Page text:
The death grip that the International Olympic Committee executive board has put on the sport of wrestling's future in the Games came from the blind side.
"I can't believe it, I'm shocked," said two-time Olympic medallist Carol Huynh of Hazelton, B.C.
"I'm feeling a little heartbroken and I'm worried about what this might mean for the development of wrestling in Canada. I just can't believe that the IOC would vote one of the oldest Olympic sports out."
Officials inside the sport voiced similar reactions.
"We are deeply surprised," Wrestling Canada president Don Ryan said.
"It is disappointing to potentially lose this important sport from the Canadian Olympic Team roster in 2020," stated Marcel Aubut of the Canadian Olympic Committee.
Louder and perhaps more meaningful than the comments of the officials were the voices of Canadian Olympians who spoke up on Twitter, expressing a deeper understanding of what wrestlers mean to the Games in general.
"They are warriors," tweeted three-time gold medallist and rower Marnie McBean.
McBean, one of Canada's most decorated rowers, was referring to the iconic Canadian grapplers who'd ascended the podium in recent times like Tonya Verbeek, Daniel Igali and Huynh.
"#IOC shocker," McBean concluded.
"Without wrestling in the Olympics we would have never seen Daniel Igali dancing and crying around the Canadian flag," said Duff Gibson, a gold medallist in skeleton.
Gibson was, of course, referring to the emotional moment when Igali, a Nigerian refugee, produced Canada's first Olympic wrestling championship at the 2000 Sydney Games. Igali used the notoriety won in his adopted country to return to Nigeria and rebuild schools and help coach African wrestlers on the international stage.
"Seems wrong to include golf yet remove one of the oldest purest and most physical sports," wrote former world champion hurdler Perdita Felicien.
Felicien was alluding to the fact that wrestling has been on the program since the first modern Olympics. But it was also at the Ancient Games and joined the elemental running and throwing sports contested in Olympia in around 700 BC.
Now if that isn't a core sport, what is?
Wrestling is not complicated. Little equipment is required. It is a confrontation between two opponents of similar weight. It is a struggle of body, mind and will. It is, in a very real sense, the embodiment of the Olympic ideal -- "Faster, Higher, Stronger" -- and all that is derived from those three words.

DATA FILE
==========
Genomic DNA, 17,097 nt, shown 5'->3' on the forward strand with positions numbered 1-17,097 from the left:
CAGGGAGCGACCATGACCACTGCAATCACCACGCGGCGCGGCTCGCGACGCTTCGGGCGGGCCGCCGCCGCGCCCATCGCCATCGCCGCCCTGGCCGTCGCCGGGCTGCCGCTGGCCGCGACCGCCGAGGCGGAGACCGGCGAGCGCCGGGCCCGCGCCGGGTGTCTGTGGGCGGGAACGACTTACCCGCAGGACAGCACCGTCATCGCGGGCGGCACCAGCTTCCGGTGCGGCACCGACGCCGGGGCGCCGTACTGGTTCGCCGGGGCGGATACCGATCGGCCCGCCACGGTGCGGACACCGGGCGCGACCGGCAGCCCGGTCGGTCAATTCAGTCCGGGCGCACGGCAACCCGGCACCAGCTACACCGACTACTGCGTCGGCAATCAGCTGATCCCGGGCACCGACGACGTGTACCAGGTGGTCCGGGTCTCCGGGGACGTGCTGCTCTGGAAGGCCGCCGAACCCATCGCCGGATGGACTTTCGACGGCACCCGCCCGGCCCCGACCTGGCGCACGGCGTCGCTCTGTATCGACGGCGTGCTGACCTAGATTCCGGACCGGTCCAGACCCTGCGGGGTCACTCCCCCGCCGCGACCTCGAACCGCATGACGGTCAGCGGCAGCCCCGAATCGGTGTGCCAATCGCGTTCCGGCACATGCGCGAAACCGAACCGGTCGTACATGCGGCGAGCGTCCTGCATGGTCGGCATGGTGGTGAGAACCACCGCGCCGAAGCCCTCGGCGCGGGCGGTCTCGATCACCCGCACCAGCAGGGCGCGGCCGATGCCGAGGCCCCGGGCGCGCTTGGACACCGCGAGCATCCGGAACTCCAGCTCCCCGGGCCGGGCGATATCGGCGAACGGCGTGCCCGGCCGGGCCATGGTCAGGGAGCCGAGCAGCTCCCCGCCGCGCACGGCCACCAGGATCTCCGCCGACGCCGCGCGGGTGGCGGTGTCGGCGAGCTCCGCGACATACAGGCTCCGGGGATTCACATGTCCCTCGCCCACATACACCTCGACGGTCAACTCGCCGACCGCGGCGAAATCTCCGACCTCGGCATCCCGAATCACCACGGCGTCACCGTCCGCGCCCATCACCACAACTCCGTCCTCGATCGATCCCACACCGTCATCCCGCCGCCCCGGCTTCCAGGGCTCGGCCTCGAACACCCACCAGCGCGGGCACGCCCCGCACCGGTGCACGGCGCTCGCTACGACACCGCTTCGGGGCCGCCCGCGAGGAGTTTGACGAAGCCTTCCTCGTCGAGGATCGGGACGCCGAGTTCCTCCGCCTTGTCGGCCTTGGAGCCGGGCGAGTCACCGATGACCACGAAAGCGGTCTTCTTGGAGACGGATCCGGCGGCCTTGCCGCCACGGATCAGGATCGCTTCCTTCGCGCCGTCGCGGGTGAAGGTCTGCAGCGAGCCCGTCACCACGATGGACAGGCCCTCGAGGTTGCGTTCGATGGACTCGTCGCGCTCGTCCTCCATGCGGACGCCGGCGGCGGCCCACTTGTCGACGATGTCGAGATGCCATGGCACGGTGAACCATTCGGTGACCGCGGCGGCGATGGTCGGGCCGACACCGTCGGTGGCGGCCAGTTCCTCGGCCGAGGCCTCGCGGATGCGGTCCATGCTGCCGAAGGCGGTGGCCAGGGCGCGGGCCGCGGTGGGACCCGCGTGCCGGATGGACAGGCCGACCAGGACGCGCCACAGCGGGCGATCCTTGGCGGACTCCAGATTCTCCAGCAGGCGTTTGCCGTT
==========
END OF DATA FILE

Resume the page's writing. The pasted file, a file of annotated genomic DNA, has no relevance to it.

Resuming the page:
"Please Retweet to help save wrestling," exhorted bobsleigh brakeman Jesse Lumsden from his training camp in Sochi, Russia. "It was a part of the first modern Olympics in 1896."
Indeed, wrestling has been a part of every Games since. In London last summer, 344 athletes from 71 nations took part in the Olympic wrestling tournament and 29 different countries won medals. A diversity of nations like the United States, Iran, India, Japan, Russia and, yes, Canada, came to be represented on the podium.
If that isn't depth of competition and universal appeal, what is?
"There are more than 180 countries that participate in wrestling," Huynh said. "I worry about the development of the sport if it is taken out of the Games."
It is a valid concern. The Olympics mean credibility for a sport as fundamental as wrestling. This is a sport that is instinctual to human beings. We wrestle from the time we are children and we used to learn it in physical education class at school -- until some luminary foolishly decided to eliminate such activity as a part of education's core curriculum. Wrestling, that struggle between two like-minded opponents, is an essential part of growing up.
"Five sports ... should get the boot before wrestling," tweeted Olympic marathoner Reid Coolsaet. His sport is also central to the Games and, just like wrestling, involves a fierce test of body, mind and will.
'We will persevere'
Why is it that the stewards of the Games continue to stray from the original values that made them the greatest recurring spectacle on Earth? By doing so, they are risking the very foundation on which the Olympics were built. And make no mistake about it, wrestling is not just a core sport of the Olympics, it's a foundation sport.
"The most important thing in the Olympic Games is not winning but taking part," said the founder of the modern Games, Pierre de Coubertin. "The essential thing is not conquering but fighting well."
That is what wrestling is all about. Fighting well.
And while the future looks bleak in light of decision makers who seem infatuated with broadcast revenues and sponsorship dollars, the struggle for control on this ancient field of play is far from over.
"We will persevere no matter what," Huynh vowed.
Because that's what wrestlers and all Olympians do best.
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